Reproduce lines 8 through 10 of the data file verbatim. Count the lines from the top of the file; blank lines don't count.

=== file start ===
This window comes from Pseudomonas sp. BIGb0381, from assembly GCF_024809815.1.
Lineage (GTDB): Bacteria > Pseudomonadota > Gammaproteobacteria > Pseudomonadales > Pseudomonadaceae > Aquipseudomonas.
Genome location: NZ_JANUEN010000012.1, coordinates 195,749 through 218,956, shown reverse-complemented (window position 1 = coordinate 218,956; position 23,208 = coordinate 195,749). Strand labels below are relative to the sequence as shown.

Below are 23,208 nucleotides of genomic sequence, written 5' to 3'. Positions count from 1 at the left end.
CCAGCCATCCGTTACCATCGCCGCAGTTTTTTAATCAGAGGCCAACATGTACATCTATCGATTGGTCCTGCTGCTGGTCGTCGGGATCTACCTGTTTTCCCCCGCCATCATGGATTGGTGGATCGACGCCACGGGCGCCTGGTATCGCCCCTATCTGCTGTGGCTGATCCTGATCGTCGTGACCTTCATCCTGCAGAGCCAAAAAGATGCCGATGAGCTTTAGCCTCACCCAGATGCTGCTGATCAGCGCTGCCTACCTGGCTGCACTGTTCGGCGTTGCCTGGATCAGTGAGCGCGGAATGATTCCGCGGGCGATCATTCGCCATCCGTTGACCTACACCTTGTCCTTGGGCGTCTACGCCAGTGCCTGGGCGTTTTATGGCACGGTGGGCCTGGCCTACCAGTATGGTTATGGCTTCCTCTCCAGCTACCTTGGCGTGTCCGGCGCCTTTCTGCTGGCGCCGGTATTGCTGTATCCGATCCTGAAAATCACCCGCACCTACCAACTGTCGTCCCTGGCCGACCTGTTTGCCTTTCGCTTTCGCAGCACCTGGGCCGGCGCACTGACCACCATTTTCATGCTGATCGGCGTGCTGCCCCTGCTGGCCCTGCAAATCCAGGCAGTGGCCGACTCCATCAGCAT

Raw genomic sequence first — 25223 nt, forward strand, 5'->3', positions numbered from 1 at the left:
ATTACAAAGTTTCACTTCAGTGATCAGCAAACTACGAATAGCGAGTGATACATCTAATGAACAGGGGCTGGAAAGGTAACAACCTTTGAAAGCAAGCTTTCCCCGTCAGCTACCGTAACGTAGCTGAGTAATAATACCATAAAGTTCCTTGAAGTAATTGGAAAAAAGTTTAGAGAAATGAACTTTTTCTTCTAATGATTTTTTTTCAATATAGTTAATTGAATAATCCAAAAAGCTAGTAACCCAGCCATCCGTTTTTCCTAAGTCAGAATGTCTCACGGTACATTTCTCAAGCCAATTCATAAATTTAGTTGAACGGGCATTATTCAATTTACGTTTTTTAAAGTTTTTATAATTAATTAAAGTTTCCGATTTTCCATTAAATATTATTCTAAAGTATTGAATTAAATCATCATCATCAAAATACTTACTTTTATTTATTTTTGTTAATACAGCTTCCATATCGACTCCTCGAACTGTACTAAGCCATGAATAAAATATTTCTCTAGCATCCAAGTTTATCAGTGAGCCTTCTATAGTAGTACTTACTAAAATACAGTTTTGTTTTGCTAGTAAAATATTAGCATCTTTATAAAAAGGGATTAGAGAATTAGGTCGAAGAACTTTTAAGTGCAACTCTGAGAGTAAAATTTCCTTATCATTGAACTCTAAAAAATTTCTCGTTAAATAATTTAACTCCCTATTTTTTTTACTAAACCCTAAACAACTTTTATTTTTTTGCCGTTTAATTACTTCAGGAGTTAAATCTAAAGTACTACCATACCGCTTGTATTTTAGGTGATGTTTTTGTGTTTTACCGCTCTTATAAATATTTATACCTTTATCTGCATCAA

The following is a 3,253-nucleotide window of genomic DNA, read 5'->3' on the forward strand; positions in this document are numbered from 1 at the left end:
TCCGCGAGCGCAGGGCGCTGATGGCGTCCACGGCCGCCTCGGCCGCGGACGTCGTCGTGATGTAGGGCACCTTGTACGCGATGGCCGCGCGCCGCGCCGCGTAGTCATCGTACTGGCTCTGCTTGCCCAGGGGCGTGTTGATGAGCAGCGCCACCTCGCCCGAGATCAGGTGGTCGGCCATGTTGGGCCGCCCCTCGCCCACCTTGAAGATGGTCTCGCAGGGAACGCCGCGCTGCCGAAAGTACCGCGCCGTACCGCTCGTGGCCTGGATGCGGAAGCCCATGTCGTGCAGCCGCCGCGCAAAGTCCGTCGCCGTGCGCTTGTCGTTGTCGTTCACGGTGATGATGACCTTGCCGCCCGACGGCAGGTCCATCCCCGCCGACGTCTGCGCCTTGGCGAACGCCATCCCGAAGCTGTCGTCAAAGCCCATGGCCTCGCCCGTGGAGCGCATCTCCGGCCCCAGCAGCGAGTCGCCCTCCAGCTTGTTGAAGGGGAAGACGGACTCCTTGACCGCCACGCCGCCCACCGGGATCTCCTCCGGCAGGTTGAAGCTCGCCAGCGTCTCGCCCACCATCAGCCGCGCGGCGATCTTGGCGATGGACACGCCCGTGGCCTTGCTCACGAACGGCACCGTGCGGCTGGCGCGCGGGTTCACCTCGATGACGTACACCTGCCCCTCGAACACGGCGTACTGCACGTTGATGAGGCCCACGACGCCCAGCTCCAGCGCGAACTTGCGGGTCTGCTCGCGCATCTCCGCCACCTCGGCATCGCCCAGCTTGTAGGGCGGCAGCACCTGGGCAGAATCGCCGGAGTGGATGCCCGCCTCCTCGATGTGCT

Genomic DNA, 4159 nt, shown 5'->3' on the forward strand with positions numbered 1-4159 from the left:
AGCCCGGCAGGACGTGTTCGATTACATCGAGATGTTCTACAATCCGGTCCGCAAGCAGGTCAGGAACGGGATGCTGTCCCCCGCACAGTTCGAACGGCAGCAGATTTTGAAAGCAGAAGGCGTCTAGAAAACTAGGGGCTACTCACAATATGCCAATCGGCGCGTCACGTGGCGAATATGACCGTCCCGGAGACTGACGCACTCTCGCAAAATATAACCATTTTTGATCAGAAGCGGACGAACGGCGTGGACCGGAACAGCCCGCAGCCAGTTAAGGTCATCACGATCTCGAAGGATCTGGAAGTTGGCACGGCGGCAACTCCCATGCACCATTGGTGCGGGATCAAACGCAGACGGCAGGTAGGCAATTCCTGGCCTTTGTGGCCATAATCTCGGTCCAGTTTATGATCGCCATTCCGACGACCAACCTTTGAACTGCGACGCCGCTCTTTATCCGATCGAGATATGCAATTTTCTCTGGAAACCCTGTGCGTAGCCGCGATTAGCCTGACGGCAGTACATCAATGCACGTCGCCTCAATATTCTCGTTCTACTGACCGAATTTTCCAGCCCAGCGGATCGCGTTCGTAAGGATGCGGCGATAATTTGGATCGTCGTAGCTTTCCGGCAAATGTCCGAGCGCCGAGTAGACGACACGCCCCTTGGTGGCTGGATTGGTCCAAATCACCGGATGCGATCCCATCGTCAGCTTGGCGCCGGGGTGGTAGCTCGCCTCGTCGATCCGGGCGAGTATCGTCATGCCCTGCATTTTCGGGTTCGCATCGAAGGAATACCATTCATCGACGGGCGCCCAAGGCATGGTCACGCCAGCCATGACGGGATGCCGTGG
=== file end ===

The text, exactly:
The following is a 3,253-nucleotide window of genomic DNA, read 5'->3' on the forward strand; positions in this document are numbered from 1 at the left end:
TCCGCGAGCGCAGGGCGCTGATGGCGTCCACGGCCGCCTCGGCCGCGGACGTCGTCGTGATGTAGGGCACCTTGTACGCGATGGCCGCGCGCCGCGCCGCGTAGTCATCGTACTGGCTCTGCTTGCCCAGGGGCGTGTTGATGAGCAGCGCCACCTCGCCCGAGATCAGGTGGTCGGCCATGTTGGGCCGCCCCTCGCCCACCTTGAAGATGGTCTCGCAGGGAACGCCGCGCTGCCGAAAGTACCGCGCCGTACCGCTCGTGGCCTGGATGCGGAAGCCCATGTCGTGCAGCCGCCGCGCAAAGTCCGTCGCCGTGCGCTTGTCGTTGTCGTTCACGGTGATGATGACCTTGCCGCCCGACGGCAGGTCCATCCCCGCCGACGTCTGCGCCTTGGCGAACGCCATCCCGAAGCTGTCGTCAAAGCCCATGGCCTCGCCCGTGGAGCGCATCTCCGGCCCCAGCAGCGAGTCGCCCTCCAGCTTGTTGAAGGGGAAGACGGACTCCTTGACCGCCACGCCGCCCACCGGGATCTCCTCCGGCAGGTTGAAGCTCGCCAGCGTCTCGCCCACCATCAGCCGCGCGGCGATCTTGGCGATGGACACGCCCGTGGCCTTGCTCACGAACGGCACCGTGCGGCTGGCGCGCGGGTTCACCTCGATGACGTACACCTGCCCCTCGAACACGGCGTACTGCACGTTGATGAGGCCCACGACGCCCAGCTCCAGCGCGAACTTGCGGGTCTGCTCGCGCATCTCCGCCACCTCGGCATCGCCCAGCTTGTAGGGCGGCAGCACCTGGGCAGAATCGCCGGAGTGGATGCCCGCCTCCTCGATGTGCT

Genomic DNA, 4159 nt, shown 5'->3' on the forward strand with positions numbered 1-4159 from the left: